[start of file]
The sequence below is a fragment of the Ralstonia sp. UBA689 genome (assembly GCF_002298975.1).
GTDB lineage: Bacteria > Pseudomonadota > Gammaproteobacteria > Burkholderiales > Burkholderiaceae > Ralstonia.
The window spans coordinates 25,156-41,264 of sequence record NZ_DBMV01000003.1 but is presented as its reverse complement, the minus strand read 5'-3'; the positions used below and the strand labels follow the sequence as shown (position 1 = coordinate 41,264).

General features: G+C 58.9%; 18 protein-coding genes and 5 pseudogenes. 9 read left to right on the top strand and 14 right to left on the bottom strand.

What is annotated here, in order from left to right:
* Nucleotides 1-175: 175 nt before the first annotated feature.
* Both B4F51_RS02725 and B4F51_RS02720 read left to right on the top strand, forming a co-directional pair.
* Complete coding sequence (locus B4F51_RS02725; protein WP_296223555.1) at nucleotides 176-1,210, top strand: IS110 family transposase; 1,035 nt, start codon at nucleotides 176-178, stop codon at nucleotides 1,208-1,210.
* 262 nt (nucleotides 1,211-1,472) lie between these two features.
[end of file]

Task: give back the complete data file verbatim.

The sequence below is a fragment of the Ralstonia sp. UBA689 genome (assembly GCF_002298975.1).
GTDB lineage: Bacteria > Pseudomonadota > Gammaproteobacteria > Burkholderiales > Burkholderiaceae > Ralstonia.
The window spans coordinates 25,156-41,264 of sequence record NZ_DBMV01000003.1 but is presented as its reverse complement, the minus strand read 5'-3'; the positions used below and the strand labels follow the sequence as shown (position 1 = coordinate 41,264).

General features: G+C 58.9%; 18 protein-coding genes and 5 pseudogenes. 9 read left to right on the top strand and 14 right to left on the bottom strand.

What is annotated here, in order from left to right:
* Nucleotides 1-175: 175 nt before the first annotated feature.
* Both B4F51_RS02725 and B4F51_RS02720 read left to right on the top strand, forming a co-directional pair.
* Complete coding sequence (locus B4F51_RS02725; protein WP_296223555.1) at nucleotides 176-1,210, top strand: IS110 family transposase; 1,035 nt, start codon at nucleotides 176-178, stop codon at nucleotides 1,208-1,210.
* 262 nt (nucleotides 1,211-1,472) lie between these two features.